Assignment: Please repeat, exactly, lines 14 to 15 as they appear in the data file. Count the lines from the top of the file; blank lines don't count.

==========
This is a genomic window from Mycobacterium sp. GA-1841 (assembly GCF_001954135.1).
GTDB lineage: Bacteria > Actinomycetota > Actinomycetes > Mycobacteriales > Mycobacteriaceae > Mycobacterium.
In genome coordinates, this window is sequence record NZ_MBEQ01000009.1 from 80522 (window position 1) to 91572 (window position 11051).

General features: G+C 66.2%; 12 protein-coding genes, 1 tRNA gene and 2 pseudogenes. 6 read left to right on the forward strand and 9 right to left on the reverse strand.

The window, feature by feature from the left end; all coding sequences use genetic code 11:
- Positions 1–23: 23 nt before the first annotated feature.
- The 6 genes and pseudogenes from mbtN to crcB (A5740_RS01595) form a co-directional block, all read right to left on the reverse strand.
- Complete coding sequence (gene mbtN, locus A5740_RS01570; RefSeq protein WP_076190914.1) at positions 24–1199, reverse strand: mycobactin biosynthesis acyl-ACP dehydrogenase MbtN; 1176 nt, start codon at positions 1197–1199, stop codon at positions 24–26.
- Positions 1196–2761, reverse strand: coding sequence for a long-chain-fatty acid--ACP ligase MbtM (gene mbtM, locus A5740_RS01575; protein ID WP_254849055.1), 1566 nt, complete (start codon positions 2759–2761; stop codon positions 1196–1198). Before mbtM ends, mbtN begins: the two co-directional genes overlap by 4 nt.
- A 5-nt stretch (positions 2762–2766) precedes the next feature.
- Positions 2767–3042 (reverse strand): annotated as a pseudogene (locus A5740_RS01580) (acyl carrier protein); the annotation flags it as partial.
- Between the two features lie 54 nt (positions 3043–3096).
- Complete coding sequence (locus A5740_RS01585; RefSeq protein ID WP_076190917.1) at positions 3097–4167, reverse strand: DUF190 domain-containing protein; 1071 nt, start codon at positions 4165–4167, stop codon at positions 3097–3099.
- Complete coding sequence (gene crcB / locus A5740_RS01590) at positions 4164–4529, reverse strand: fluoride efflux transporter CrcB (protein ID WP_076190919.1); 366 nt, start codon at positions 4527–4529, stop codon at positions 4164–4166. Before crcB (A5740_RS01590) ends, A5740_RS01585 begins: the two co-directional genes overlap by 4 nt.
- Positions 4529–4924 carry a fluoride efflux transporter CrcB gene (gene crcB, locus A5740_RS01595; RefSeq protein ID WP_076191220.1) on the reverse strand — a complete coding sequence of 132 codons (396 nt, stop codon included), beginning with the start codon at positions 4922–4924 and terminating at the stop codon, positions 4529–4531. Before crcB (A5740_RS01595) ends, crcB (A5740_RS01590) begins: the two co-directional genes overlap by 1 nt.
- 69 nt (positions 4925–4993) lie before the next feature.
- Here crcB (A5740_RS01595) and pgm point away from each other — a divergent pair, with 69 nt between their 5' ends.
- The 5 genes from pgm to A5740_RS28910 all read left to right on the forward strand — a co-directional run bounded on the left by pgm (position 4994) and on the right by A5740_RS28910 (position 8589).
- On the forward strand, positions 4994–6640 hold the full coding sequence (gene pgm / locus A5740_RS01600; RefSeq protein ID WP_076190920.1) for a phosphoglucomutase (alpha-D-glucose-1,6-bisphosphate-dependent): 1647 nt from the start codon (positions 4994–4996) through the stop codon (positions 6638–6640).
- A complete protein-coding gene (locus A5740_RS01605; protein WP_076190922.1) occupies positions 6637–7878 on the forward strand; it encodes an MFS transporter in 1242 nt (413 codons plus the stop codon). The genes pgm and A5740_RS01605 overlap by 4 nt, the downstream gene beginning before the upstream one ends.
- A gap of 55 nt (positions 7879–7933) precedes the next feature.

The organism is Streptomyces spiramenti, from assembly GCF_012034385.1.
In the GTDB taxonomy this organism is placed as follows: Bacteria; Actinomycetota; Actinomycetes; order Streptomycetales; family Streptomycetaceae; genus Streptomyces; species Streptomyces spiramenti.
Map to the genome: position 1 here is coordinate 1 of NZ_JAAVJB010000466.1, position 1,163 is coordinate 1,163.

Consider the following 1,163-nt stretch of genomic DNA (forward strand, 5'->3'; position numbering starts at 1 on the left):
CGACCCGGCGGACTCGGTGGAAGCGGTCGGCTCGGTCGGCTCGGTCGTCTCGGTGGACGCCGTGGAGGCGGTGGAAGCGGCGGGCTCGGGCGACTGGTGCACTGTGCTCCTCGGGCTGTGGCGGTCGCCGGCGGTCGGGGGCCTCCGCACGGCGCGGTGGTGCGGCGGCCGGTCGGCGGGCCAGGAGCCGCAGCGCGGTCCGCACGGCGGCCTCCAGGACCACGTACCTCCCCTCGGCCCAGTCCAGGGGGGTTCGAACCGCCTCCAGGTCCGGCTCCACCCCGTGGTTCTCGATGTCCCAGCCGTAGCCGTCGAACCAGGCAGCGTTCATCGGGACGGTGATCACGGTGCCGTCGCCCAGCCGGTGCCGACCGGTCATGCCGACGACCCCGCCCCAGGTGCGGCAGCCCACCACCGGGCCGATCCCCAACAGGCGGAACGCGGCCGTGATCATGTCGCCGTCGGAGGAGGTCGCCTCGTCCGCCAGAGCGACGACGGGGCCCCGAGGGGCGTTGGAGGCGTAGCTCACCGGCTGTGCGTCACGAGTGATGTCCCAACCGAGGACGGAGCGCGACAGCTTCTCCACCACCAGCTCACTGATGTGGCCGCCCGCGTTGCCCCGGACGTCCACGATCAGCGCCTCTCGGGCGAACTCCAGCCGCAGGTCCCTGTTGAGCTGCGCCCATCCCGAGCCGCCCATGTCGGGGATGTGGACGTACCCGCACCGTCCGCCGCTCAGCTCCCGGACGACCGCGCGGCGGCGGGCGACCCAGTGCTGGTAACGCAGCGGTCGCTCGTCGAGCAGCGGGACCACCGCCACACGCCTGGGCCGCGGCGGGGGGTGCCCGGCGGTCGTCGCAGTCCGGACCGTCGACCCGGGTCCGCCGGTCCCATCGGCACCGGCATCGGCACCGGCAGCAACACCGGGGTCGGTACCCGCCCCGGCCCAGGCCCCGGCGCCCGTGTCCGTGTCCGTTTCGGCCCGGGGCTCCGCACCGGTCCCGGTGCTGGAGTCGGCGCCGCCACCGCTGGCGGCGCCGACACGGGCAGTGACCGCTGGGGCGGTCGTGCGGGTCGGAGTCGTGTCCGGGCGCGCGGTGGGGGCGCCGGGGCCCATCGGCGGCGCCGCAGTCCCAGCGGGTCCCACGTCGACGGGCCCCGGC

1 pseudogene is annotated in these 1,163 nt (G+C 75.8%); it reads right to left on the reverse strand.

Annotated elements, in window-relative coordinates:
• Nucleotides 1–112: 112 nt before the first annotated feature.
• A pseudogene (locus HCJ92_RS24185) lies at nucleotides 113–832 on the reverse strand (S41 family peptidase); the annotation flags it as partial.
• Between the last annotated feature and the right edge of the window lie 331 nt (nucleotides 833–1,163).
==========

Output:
- Complete coding sequence (gene crcB / locus A5740_RS01590) at positions 4164–4529, reverse strand: fluoride efflux transporter CrcB (protein ID WP_076190919.1); 366 nt, start codon at positions 4527–4529, stop codon at positions 4164–4166. Before crcB (A5740_RS01590) ends, A5740_RS01585 begins: the two co-directional genes overlap by 4 nt.
- Positions 4529–4924 carry a fluoride efflux transporter CrcB gene (gene crcB, locus A5740_RS01595; RefSeq protein ID WP_076191220.1) on the reverse strand — a complete coding sequence of 132 codons (396 nt, stop codon included), beginning with the start codon at positions 4922–4924 and terminating at the stop codon, positions 4529–4531. Before crcB (A5740_RS01595) ends, crcB (A5740_RS01590) begins: the two co-directional genes overlap by 1 nt.